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Computing the Banzhaf Power Index in Network Flow Games Yoram Bachrach Jeffrey S. Rosenschein Outline Power indices The Banzhaf power index Network flow games - NFGs Motivation The Banzhaf power index in NFGs #P-Completeness Restricted case Connectivity games Bounded layer graphs Polynomial algorithm for a restricted case Related work Conclusions and future directions Weighted Voting Games Set of agents N Each agent ai A has a weight wi R A game has a quota q A coalition C N wins if wi q a C i A simple game – the value of a coalition is either 1 or 0 Weighted Voting Games Consider q 51, w1 50, w2 26, w3 26 No single agent wins, every coalition of 2 agents wins, and the grand coalition wins No agent has more power than any other Voting power is not proportional to voting weight Your ability to change the outcome of the game with your vote How do we measure voting power? Power Indices The probability of having a significant role in determining the outcome Different assumptions on coalition formation Different definitions of having a significant role Two prominent indices Shapley-Shubik Power Index Similar to the Shapley value, for a simple game Banzhaf Power Index The Banzhaf Power Index Critical (swinger) agent in a winning coalition is an agent that causes the coalition to lose when removed from it The Banzhaf Power Index of an agent is the portion of all coalitions where the agent is critical Network Flow Game A network flow graph G=<V,E> Capacities c : E R Source vertex s, target vertex t Agent i controls ei E A coalition C controls the edges Ec {ei | i C} The value of a coalition C is the maximal flow it can send between s and t Simple Network Flow Game A network flow game, with a target required flow k A coalition of edges wins if it can send a flow of at least k from s to t Motivation Bandwidth of at least k is required from s to t in a communication network Edges require maintenance Chances of a failure increase when less resources are spent Limited amount of total resources “Powerful” edges are more critical Edge failure is more likely to cause a failure in maintaining the required bandwidth More maintenance resources The Banzhaf Power in Simple Network Flow Games The Banzhaf index of an edge The portion of edge coalitions which allow the required flow, but fail to do so without that edge Let Cei {C E | ei C} The Banzhaf index of ei : NETWORK-FLOW-BANZHAF Given an NFG, calculate the Banzhaf power index of the edge e Graph G=<V,E> Capacity function c Source s and target t Target flow k Edge e Easy to check if an edge coalition allows the target flow, but fails to do it without e Run a polynomial algorithm to calculate maximal flow Check if its above k Remove e Check if the maximal flow is still above k But calculating the Banzhaf power index required finding out how many such edge coalitions exist #P-Completeness of NETWORK- FLOW-BANZHAF Proof by reduction from #MATCHING #MATCHING Given a biparite G=<U,V,E>, |U|=|V|=k Count the number of perfect matchings in G A prominent #P-complete problem The reduction builds two identical inputs to NETWORK-FLOW- BANZHAF With different target flows: k , k #MATCHING result is the difference between the results Constructing the Inputs ‘ Calculate Banzhaf Copied Graph index for this edge Reduction Outline We make sure k 1 Any subset of edges missing even one edge on the first layer or last two layers does not allow a flow of k We identify an edge subset in G’ with an edge subset (matching candidate) in G Any perfect matching allows a flow of k But any matching that misses a vertex does not allow such a flow of k (but only less) Matching a vertex more than once would allow a flow of more than k The Banzhaf index counts the number of coalitions which allow a k flow This is the number of perfect matchings and overmatchings But giving a target flow of more than k counts just the overmatchings Connectivity Games and Bounded Layer Graphs Connectivity games Restricted form of NFGs Purpose of the game is to make sure there is a path from s to t All edges have the same capacity (say 1) Target flow is that capacity Layer graphs Vertices are divided to layers L0={s},…,Ln={t} Edges only go between consecutive layers C-Bounded layer graphs (BLG) Layer graphs where there are at most c vertices in each layer No bound on the number of edges Polynomial Algorithm for CONNECTIVITY-BLG-BANZHAF Dynamic programming algorithm for calculating the Banzhaf power index in bounded layer graphs Iterate through the layer, and update the number of coalitions which contain a path to vertices in the next layer Polynomial due to the bound on the number of vertices in a layer Related Work The Banzhaf and Shapley-Shubik power indices Deng and Papadimitriou – calculating Shapley values in weighted votings games is #P-complete Network Flow Games Kalai and Zemel – certain families of NFGs have non empty cores Deng et al. – polynomial algorithm for finding the nucleolus of restricted NFGs Power indices complexity Matsui and Matsui Calculating the Banzhaf and Shapley-Shubik power indices in weighted voting games is NP-complete Survey of algorithms for approximating power indices in weighted voting games Conclusion & Future Directions Shown calculating the Banzhaf power index in NFGs is #P-complete Gave a polynomial algorithm for a restricted case Possible future work Other power indices Approximation for NFGs Power indices in other domains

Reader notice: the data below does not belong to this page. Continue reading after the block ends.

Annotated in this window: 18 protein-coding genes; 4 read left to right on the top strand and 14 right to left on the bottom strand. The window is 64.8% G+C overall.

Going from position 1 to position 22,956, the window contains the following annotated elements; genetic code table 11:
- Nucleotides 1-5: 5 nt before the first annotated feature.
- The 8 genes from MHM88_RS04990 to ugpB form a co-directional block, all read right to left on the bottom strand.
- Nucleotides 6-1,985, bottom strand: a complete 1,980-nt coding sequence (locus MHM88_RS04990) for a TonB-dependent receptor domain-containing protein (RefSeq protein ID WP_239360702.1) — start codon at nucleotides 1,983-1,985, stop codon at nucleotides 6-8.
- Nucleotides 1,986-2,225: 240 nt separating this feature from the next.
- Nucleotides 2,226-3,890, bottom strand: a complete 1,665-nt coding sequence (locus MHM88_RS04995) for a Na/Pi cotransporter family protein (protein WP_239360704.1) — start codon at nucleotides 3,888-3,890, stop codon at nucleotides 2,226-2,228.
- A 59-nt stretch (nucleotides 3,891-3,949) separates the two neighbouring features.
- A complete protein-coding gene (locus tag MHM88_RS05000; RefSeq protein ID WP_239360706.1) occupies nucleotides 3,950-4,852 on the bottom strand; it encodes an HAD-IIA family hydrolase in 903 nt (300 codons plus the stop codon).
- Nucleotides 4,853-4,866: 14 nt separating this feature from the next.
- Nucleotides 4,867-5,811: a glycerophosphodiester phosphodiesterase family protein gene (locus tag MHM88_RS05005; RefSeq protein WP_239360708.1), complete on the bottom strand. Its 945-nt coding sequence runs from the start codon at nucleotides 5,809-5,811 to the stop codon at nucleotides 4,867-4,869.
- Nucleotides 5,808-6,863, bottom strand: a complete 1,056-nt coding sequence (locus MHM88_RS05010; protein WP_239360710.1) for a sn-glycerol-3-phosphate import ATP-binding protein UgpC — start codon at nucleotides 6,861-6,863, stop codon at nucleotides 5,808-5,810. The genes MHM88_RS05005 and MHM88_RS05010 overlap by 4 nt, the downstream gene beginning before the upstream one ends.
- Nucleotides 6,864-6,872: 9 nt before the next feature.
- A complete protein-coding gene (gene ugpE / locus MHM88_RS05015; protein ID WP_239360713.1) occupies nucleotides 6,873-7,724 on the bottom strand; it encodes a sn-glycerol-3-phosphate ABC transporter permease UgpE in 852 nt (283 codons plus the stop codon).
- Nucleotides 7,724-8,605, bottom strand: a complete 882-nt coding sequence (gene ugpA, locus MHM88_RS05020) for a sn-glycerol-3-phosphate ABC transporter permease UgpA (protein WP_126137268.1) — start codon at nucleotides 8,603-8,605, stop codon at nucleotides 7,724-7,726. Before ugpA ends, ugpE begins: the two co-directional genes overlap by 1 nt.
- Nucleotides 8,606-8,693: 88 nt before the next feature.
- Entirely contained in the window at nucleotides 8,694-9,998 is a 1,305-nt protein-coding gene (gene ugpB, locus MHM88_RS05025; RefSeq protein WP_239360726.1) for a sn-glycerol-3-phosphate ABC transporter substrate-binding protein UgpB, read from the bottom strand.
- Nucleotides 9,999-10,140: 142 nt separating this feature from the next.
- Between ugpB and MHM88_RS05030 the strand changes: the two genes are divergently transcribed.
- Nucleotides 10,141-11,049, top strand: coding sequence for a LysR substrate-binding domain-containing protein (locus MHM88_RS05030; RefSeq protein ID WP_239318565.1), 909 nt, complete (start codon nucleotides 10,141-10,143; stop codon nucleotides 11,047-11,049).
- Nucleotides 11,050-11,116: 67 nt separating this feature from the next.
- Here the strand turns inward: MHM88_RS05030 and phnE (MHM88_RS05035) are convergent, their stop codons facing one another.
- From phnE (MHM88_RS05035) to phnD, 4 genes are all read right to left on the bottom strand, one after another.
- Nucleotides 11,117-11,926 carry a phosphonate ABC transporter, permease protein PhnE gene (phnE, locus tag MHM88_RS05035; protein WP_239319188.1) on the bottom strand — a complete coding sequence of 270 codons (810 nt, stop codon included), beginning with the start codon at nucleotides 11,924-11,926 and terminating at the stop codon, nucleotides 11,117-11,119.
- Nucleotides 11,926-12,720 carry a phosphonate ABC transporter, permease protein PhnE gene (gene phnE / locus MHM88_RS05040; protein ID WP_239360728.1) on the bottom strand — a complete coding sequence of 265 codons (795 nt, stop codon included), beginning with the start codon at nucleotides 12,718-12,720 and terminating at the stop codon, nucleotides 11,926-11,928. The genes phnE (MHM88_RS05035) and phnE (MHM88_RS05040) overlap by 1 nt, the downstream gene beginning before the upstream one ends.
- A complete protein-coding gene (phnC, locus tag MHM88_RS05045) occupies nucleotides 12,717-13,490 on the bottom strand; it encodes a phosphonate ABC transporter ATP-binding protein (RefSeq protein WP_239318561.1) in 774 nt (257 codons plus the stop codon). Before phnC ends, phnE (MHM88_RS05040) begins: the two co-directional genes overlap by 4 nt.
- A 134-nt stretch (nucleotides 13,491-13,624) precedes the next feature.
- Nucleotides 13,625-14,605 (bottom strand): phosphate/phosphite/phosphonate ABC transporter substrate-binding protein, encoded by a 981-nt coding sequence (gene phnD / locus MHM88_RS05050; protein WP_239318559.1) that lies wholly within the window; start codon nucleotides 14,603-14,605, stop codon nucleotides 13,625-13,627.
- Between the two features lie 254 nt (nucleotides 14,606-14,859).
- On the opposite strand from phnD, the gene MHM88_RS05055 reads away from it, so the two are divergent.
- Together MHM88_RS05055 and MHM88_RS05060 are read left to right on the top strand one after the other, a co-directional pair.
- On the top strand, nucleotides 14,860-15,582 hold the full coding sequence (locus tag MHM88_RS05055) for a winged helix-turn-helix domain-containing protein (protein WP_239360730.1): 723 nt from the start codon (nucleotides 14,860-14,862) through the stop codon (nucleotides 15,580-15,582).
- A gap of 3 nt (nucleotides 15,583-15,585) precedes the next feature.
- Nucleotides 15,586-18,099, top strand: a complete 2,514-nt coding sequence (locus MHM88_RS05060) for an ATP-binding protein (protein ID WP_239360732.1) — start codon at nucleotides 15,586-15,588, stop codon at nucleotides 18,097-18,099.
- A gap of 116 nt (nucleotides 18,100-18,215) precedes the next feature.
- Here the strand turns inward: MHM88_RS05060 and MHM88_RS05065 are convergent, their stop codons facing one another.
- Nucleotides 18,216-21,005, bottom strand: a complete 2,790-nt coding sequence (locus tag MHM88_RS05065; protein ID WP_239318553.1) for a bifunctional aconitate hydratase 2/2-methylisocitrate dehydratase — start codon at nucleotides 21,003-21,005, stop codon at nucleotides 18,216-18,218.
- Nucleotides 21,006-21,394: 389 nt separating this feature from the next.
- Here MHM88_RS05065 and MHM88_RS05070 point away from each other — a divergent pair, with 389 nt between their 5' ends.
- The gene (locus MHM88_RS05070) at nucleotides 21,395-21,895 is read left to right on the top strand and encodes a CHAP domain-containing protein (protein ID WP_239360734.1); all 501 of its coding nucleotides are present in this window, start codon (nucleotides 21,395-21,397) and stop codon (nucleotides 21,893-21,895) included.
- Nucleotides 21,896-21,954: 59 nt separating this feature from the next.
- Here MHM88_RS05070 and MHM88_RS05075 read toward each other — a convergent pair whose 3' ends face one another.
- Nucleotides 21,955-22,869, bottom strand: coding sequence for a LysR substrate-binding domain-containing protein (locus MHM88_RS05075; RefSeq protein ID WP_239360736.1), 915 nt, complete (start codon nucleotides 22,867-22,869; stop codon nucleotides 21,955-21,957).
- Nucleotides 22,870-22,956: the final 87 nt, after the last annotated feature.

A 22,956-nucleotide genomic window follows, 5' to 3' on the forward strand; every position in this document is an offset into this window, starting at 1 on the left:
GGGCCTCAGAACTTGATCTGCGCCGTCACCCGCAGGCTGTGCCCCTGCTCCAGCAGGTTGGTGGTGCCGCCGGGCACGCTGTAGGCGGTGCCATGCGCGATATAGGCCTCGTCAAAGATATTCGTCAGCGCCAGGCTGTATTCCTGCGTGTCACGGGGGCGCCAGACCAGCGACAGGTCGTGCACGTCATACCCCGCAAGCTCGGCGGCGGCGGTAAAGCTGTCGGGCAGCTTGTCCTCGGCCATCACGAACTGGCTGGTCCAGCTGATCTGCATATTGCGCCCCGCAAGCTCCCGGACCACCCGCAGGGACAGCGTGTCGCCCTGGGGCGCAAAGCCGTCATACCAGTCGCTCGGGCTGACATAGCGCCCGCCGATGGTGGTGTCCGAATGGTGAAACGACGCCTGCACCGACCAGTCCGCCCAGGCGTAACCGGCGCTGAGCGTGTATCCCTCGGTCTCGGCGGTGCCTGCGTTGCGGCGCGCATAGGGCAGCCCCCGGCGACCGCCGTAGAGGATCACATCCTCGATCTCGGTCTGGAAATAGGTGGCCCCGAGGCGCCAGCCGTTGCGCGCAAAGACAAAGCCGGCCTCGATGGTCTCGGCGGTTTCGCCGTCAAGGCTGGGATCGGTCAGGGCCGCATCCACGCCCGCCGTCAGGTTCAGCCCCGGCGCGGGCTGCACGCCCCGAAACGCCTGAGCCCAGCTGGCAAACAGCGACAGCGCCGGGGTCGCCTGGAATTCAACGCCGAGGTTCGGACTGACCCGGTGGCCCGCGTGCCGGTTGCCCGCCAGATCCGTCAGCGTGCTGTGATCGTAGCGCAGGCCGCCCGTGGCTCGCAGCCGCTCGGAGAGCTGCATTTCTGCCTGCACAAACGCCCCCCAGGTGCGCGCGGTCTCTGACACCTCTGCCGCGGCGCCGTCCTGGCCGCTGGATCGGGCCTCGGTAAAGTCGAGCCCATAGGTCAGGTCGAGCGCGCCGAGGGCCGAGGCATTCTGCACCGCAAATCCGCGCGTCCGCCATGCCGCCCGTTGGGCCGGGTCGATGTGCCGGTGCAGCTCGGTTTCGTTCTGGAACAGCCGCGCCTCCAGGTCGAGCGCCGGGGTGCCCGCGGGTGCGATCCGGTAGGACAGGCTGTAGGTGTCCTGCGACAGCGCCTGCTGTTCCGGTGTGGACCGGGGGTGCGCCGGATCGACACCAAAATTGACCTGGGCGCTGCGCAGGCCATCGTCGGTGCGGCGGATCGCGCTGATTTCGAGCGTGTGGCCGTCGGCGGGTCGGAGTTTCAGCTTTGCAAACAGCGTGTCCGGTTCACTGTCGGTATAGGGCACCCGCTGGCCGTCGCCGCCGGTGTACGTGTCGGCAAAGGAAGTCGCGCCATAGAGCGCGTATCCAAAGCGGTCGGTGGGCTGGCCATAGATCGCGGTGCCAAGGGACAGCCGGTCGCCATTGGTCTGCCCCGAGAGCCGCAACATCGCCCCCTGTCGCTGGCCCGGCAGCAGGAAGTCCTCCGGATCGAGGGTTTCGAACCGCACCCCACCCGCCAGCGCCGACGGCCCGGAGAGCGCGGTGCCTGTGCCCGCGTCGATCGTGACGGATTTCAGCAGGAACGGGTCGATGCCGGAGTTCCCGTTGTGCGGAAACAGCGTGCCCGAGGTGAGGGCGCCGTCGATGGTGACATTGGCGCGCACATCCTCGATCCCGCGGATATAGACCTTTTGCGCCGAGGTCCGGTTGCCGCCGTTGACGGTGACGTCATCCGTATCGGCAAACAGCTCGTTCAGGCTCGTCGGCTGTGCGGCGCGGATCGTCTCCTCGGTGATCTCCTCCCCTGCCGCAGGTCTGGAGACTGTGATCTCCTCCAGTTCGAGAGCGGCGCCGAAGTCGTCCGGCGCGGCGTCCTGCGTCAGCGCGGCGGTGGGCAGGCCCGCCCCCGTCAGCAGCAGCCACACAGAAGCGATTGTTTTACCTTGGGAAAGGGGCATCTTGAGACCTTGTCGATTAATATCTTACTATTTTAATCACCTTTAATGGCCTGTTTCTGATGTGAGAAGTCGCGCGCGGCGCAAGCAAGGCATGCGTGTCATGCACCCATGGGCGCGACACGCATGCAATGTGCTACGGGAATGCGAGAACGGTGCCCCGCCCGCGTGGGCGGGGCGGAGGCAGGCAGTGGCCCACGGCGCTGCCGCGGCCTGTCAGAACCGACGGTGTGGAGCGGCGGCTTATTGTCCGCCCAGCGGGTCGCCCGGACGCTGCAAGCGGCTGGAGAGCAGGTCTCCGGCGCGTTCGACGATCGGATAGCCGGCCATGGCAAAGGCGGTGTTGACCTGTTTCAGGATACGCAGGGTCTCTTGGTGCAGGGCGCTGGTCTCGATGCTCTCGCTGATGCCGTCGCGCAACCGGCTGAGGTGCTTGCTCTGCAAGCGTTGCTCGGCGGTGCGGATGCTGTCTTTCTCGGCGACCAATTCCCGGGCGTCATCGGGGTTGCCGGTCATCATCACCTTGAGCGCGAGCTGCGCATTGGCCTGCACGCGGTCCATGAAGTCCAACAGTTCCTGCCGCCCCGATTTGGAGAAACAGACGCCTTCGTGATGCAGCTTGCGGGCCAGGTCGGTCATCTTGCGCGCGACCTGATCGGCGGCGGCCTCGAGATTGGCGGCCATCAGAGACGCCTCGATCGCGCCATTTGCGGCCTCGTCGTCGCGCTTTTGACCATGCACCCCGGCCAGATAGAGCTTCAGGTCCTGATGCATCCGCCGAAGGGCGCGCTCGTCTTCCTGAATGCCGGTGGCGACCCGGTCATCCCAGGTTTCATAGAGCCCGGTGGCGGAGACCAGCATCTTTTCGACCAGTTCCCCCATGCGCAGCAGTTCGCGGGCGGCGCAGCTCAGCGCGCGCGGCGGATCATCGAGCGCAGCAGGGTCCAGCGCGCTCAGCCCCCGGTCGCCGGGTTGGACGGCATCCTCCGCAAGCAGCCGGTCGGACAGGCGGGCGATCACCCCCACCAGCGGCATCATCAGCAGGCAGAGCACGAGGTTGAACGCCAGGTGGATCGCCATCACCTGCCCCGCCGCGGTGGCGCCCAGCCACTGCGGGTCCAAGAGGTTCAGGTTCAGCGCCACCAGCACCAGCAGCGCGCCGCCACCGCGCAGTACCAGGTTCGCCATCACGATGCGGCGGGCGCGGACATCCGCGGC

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of Power, Social Choice, weighted voting, POLITICAL POWER, Voting Systems, coalitional games, voting system, Mathematics and Politics, international conflict, game-theoretic models

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posted: | 9/5/2011 |

language: | English |

pages: | 18 |

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